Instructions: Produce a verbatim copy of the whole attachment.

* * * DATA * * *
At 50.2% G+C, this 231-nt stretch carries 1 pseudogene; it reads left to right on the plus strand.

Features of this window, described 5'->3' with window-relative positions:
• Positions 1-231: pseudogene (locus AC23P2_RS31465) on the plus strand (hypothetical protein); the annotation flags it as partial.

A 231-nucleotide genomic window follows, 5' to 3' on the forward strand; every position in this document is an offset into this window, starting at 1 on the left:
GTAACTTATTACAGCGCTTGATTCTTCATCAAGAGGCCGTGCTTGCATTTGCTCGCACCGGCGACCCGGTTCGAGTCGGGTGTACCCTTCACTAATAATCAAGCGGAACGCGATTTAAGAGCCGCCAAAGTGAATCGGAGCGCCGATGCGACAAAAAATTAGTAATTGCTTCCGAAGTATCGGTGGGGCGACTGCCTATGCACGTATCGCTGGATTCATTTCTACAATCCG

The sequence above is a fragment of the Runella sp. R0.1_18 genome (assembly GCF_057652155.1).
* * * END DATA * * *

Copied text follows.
At 50.2% G+C, this 231-nt stretch carries 1 pseudogene; it reads left to right on the plus strand.

Features of this window, described 5'->3' with window-relative positions:
• Positions 1-231: pseudogene (locus AC23P2_RS31465) on the plus strand (hypothetical protein); the annotation flags it as partial.

A 231-nucleotide genomic window follows, 5' to 3' on the forward strand; every position in this document is an offset into this window, starting at 1 on the left:
GTAACTTATTACAGCGCTTGATTCTTCATCAAGAGGCCGTGCTTGCATTTGCTCGCACCGGCGACCCGGTTCGAGTCGGGTGTACCCTTCACTAATAATCAAGCGGAACGCGATTTAAGAGCCGCCAAAGTGAATCGGAGCGCCGATGCGACAAAAAATTAGTAATTGCTTCCGAAGTATCGGTGGGGCGACTGCCTATGCACGTATCGCTGGATTCATTTCTACAATCCG

The sequence above is a fragment of the Runella sp. R0.1_18 genome (assembly GCF_057652155.1).